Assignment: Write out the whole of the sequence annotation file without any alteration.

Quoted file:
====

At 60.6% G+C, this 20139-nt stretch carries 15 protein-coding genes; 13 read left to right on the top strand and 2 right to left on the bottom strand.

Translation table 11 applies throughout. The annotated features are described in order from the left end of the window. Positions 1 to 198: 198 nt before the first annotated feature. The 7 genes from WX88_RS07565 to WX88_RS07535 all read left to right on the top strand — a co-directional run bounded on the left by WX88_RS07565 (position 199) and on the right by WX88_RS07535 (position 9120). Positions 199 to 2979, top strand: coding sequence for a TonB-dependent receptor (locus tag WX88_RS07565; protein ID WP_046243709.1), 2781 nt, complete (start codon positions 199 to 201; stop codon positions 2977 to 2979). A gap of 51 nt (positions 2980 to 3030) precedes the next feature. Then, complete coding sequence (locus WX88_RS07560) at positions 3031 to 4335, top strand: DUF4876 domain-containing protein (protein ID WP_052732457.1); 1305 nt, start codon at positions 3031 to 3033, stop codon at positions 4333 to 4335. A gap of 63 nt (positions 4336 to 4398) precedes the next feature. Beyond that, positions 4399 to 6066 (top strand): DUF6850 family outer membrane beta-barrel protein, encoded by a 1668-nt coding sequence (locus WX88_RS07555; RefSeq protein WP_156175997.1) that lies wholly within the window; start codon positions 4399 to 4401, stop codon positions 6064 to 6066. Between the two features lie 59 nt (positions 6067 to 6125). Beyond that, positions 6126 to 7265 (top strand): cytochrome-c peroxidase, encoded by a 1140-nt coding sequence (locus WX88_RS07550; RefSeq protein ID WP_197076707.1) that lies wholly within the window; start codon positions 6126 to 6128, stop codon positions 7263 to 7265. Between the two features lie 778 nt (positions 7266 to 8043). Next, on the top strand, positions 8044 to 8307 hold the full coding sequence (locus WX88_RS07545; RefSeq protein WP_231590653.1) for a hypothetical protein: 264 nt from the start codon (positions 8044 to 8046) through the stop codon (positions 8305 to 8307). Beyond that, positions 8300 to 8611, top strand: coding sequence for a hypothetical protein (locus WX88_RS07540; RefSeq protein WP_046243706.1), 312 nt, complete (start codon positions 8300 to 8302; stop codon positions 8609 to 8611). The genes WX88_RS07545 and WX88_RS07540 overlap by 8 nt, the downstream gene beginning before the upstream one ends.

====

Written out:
At 60.6% G+C, this 20139-nt stretch carries 15 protein-coding genes; 13 read left to right on the top strand and 2 right to left on the bottom strand.

Translation table 11 applies throughout. The annotated features are described in order from the left end of the window. Positions 1 to 198: 198 nt before the first annotated feature. The 7 genes from WX88_RS07565 to WX88_RS07535 all read left to right on the top strand — a co-directional run bounded on the left by WX88_RS07565 (position 199) and on the right by WX88_RS07535 (position 9120). Positions 199 to 2979, top strand: coding sequence for a TonB-dependent receptor (locus tag WX88_RS07565; protein ID WP_046243709.1), 2781 nt, complete (start codon positions 199 to 201; stop codon positions 2977 to 2979). A gap of 51 nt (positions 2980 to 3030) precedes the next feature. Then, complete coding sequence (locus WX88_RS07560) at positions 3031 to 4335, top strand: DUF4876 domain-containing protein (protein ID WP_052732457.1); 1305 nt, start codon at positions 3031 to 3033, stop codon at positions 4333 to 4335. A gap of 63 nt (positions 4336 to 4398) precedes the next feature. Beyond that, positions 4399 to 6066 (top strand): DUF6850 family outer membrane beta-barrel protein, encoded by a 1668-nt coding sequence (locus WX88_RS07555; RefSeq protein WP_156175997.1) that lies wholly within the window; start codon positions 4399 to 4401, stop codon positions 6064 to 6066. Between the two features lie 59 nt (positions 6067 to 6125). Beyond that, positions 6126 to 7265 (top strand): cytochrome-c peroxidase, encoded by a 1140-nt coding sequence (locus WX88_RS07550; RefSeq protein ID WP_197076707.1) that lies wholly within the window; start codon positions 6126 to 6128, stop codon positions 7263 to 7265. Between the two features lie 778 nt (positions 7266 to 8043). Next, on the top strand, positions 8044 to 8307 hold the full coding sequence (locus WX88_RS07545; RefSeq protein WP_231590653.1) for a hypothetical protein: 264 nt from the start codon (positions 8044 to 8046) through the stop codon (positions 8305 to 8307). Beyond that, positions 8300 to 8611, top strand: coding sequence for a hypothetical protein (locus WX88_RS07540; RefSeq protein WP_046243706.1), 312 nt, complete (start codon positions 8300 to 8302; stop codon positions 8609 to 8611). The genes WX88_RS07545 and WX88_RS07540 overlap by 8 nt, the downstream gene beginning before the upstream one ends.